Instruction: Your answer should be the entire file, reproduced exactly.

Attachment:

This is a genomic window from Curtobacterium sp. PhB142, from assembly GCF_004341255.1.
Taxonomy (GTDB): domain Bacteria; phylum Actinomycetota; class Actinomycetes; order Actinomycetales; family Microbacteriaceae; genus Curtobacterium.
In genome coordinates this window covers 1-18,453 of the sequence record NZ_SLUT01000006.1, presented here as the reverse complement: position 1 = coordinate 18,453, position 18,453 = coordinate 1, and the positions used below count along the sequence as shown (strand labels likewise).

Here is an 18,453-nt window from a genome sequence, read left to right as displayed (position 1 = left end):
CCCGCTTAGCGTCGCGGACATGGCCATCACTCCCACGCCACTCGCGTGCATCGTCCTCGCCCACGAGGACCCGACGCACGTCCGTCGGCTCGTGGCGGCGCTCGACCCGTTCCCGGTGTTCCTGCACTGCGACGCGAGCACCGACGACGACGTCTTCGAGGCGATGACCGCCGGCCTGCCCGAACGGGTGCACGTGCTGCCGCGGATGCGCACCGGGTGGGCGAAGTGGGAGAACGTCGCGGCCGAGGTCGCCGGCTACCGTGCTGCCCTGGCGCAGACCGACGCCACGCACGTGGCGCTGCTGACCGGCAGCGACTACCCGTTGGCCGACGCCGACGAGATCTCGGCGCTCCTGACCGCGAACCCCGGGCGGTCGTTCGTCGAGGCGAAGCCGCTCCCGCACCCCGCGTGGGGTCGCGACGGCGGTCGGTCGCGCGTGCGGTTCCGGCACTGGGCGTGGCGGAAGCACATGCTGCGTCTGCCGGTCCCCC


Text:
This is a genomic window from Curtobacterium sp. PhB142, from assembly GCF_004341255.1.
Taxonomy (GTDB): domain Bacteria; phylum Actinomycetota; class Actinomycetes; order Actinomycetales; family Microbacteriaceae; genus Curtobacterium.
In genome coordinates this window covers 1-18,453 of the sequence record NZ_SLUT01000006.1, presented here as the reverse complement: position 1 = coordinate 18,453, position 18,453 = coordinate 1, and the positions used below count along the sequence as shown (strand labels likewise).

Here is an 18,453-nt window from a genome sequence, read left to right as displayed (position 1 = left end):
CCCGCTTAGCGTCGCGGACATGGCCATCACTCCCACGCCACTCGCGTGCATCGTCCTCGCCCACGAGGACCCGACGCACGTCCGTCGGCTCGTGGCGGCGCTCGACCCGTTCCCGGTGTTCCTGCACTGCGACGCGAGCACCGACGACGACGTCTTCGAGGCGATGACCGCCGGCCTGCCCGAACGGGTGCACGTGCTGCCGCGGATGCGCACCGGGTGGGCGAAGTGGGAGAACGTCGCGGCCGAGGTCGCCGGCTACCGTGCTGCCCTGGCGCAGACCGACGCCACGCACGTGGCGCTGCTGACCGGCAGCGACTACCCGTTGGCCGACGCCGACGAGATCTCGGCGCTCCTGACCGCGAACCCCGGGCGGTCGTTCGTCGAGGCGAAGCCGCTCCCGCACCCCGCGTGGGGTCGCGACGGCGGTCGGTCGCGCGTGCGGTTCCGGCACTGGGCGTGGCGGAAGCACATGCTGCGTCTGCCGGTCCCCC